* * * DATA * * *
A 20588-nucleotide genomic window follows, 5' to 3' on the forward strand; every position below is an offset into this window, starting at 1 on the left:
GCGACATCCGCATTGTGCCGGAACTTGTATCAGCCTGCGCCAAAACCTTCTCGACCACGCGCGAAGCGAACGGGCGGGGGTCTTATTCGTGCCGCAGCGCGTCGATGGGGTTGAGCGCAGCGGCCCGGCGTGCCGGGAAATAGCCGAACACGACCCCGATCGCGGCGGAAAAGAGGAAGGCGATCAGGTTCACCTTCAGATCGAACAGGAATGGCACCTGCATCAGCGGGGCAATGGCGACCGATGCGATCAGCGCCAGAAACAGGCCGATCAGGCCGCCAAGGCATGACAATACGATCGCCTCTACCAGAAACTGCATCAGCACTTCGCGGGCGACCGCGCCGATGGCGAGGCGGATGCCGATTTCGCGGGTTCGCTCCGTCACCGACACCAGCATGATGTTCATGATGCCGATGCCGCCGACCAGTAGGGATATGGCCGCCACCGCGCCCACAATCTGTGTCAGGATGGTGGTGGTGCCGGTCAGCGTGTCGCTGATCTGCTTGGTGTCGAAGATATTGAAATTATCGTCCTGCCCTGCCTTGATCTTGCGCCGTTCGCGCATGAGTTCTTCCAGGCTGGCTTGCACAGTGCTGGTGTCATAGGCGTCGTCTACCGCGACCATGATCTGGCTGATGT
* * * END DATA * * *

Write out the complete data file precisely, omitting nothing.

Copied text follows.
A 20588-nucleotide genomic window follows, 5' to 3' on the forward strand; every position below is an offset into this window, starting at 1 on the left:
GCGACATCCGCATTGTGCCGGAACTTGTATCAGCCTGCGCCAAAACCTTCTCGACCACGCGCGAAGCGAACGGGCGGGGGTCTTATTCGTGCCGCAGCGCGTCGATGGGGTTGAGCGCAGCGGCCCGGCGTGCCGGGAAATAGCCGAACACGACCCCGATCGCGGCGGAAAAGAGGAAGGCGATCAGGTTCACCTTCAGATCGAACAGGAATGGCACCTGCATCAGCGGGGCAATGGCGACCGATGCGATCAGCGCCAGAAACAGGCCGATCAGGCCGCCAAGGCATGACAATACGATCGCCTCTACCAGAAACTGCATCAGCACTTCGCGGGCGACCGCGCCGATGGCGAGGCGGATGCCGATTTCGCGGGTTCGCTCCGTCACCGACACCAGCATGATGTTCATGATGCCGATGCCGCCGACCAGTAGGGATATGGCCGCCACCGCGCCCACAATCTGTGTCAGGATGGTGGTGGTGCCGGTCAGCGTGTCGCTGATCTGCTTGGTGTCGAAGATATTGAAATTATCGTCCTGCCCTGCCTTGATCTTGCGCCGTTCGCGCATGAGTTCTTCCAGGCTGGCTTGCACAGTGCTGGTGTCATAGGCGTCGTCTACCGCGACCATGATCTGGCTGATGT